Tag Archives: Medicine

Brainstorm by Suzanne O’Sullivan and Also Human by Caroline Elton

Brainstorm Suzanne O’SullivanI enjoyed reading It’s All In Your Head by Suzanne O’Sullivan a couple of years ago, a collection of case studies about patients with psychosomatic illness in which medically unexplained physical symptoms are found to be caused by emotional stress. O’Sullivan is a consultant neurologist and her latest book ‘Brainstorm: Detective Stories from the World of Neurology’ focuses on the vast array of symptoms and types of seizures which can present in patients suspected of having epilepsy. Rather than the fits that many associate with the condition, some seizures manifest themselves in unexpected and dangerous ways which are not easy to explain to strangers. For example, August is a bright young woman who bolts and runs when she has a seizure with no awareness of her surroundings, often into the path of traffic. Others experience them in the form of bizarre auras, such as Donal, a school janitor who learns that he might be at risk of losing his job due to cuts, starts experiencing hallucinations of cartoon dwarves. Continue reading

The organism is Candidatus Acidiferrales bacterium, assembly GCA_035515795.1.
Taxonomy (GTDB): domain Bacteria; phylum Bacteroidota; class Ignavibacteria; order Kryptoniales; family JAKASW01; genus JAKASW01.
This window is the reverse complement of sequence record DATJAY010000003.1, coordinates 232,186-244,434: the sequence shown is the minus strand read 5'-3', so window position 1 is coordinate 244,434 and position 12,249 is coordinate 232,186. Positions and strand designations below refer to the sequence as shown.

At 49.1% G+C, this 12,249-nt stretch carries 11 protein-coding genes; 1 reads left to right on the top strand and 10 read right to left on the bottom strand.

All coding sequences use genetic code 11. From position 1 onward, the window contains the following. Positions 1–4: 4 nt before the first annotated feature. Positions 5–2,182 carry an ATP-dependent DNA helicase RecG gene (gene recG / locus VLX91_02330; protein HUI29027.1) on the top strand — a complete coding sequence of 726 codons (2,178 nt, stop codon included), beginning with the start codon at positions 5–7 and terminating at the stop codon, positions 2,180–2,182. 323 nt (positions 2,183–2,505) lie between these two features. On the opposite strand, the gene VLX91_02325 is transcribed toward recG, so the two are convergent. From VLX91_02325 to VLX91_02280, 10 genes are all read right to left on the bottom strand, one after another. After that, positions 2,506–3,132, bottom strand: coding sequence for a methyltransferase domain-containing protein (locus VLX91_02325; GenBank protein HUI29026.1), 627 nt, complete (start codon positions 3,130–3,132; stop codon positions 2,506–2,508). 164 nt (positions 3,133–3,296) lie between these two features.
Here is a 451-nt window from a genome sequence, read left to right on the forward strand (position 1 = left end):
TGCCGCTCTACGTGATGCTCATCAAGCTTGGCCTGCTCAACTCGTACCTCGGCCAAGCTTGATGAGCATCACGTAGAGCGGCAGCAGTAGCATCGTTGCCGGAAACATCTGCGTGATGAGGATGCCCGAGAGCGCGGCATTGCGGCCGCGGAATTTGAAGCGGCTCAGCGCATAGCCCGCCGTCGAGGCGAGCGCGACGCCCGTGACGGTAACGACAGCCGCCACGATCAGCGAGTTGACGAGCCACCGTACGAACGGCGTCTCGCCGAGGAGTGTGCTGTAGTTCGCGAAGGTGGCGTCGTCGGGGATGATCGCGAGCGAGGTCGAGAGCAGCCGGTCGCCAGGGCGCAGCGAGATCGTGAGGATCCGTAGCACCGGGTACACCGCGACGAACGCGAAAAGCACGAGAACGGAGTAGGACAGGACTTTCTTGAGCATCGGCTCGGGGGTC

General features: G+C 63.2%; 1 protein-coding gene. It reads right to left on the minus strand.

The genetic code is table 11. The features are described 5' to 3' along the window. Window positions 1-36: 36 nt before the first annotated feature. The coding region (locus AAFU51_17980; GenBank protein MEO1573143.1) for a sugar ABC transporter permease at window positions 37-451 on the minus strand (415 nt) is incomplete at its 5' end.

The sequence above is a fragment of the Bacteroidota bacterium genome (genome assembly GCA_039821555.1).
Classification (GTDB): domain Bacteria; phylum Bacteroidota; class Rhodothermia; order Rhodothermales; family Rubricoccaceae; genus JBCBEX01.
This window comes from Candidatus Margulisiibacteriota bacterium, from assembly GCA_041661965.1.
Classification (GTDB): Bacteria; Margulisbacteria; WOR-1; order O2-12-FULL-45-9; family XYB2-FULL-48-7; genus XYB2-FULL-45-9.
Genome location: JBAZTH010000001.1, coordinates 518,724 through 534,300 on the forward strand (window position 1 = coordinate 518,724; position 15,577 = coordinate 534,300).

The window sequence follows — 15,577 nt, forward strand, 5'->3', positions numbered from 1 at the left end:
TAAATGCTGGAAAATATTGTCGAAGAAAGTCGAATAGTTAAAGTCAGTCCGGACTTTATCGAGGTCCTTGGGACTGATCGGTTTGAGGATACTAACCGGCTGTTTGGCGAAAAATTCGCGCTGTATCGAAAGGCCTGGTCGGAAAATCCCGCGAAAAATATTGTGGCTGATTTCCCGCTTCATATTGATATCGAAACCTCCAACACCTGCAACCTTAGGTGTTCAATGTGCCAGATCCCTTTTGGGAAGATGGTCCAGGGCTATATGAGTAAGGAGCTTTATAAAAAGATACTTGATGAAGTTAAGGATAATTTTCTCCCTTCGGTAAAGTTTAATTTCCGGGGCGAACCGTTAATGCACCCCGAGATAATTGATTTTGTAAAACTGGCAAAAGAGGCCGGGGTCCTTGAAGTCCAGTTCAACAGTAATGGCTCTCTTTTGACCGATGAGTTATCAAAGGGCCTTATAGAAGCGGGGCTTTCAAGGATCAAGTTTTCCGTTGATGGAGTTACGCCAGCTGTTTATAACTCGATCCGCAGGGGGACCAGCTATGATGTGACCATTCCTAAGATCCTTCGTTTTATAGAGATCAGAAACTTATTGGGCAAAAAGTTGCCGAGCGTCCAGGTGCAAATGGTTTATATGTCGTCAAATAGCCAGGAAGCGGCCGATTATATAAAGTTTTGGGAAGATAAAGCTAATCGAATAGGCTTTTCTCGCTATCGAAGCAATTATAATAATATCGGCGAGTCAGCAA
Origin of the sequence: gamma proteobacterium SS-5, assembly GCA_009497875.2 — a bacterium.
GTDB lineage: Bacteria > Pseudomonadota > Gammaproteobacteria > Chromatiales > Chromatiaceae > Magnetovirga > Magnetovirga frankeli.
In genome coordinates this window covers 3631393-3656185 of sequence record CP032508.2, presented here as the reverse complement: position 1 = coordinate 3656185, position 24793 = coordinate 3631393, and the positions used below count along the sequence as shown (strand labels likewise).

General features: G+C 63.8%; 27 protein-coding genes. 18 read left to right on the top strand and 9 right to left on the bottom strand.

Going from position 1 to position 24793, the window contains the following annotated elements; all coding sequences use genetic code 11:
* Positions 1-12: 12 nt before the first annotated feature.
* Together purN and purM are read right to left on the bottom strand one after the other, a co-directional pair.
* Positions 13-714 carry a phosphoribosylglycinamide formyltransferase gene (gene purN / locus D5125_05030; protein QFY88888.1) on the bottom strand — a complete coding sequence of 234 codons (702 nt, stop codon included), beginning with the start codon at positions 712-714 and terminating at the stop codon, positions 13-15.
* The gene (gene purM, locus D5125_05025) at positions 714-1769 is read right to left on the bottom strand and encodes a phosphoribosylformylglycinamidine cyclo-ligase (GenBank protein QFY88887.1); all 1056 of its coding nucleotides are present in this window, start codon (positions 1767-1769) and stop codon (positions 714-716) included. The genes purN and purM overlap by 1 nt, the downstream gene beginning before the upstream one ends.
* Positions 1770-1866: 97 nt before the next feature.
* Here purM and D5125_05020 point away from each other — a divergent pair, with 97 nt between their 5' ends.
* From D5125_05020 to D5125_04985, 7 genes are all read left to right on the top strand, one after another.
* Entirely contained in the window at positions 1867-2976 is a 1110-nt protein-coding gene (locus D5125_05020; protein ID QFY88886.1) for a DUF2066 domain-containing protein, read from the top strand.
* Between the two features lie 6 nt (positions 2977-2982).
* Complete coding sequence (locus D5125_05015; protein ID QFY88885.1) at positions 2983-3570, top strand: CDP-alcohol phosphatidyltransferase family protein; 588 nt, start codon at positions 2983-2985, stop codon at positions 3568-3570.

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The Butchering Art by Lindsey Fitzharris

The Butchering Art Lindsey FitzharrisMy final Wellcome Book Prize shortlist post is also part of the final day of the blog tour showcasing each book before the winner is announced tomorrow. ‘The Butchering Art: Joseph Lister’s Quest to Transform the Grisly World of Victorian Medicine’ by Lindsey Fitzharris is one of the titles I was particularly interested in reading when the longlist was announced in February. Although Lister is the main biographical subject of the book, ‘The Butchering Art’ also works as a more general narrative non-fiction account of the history of surgery in the mid 19th century. Continue reading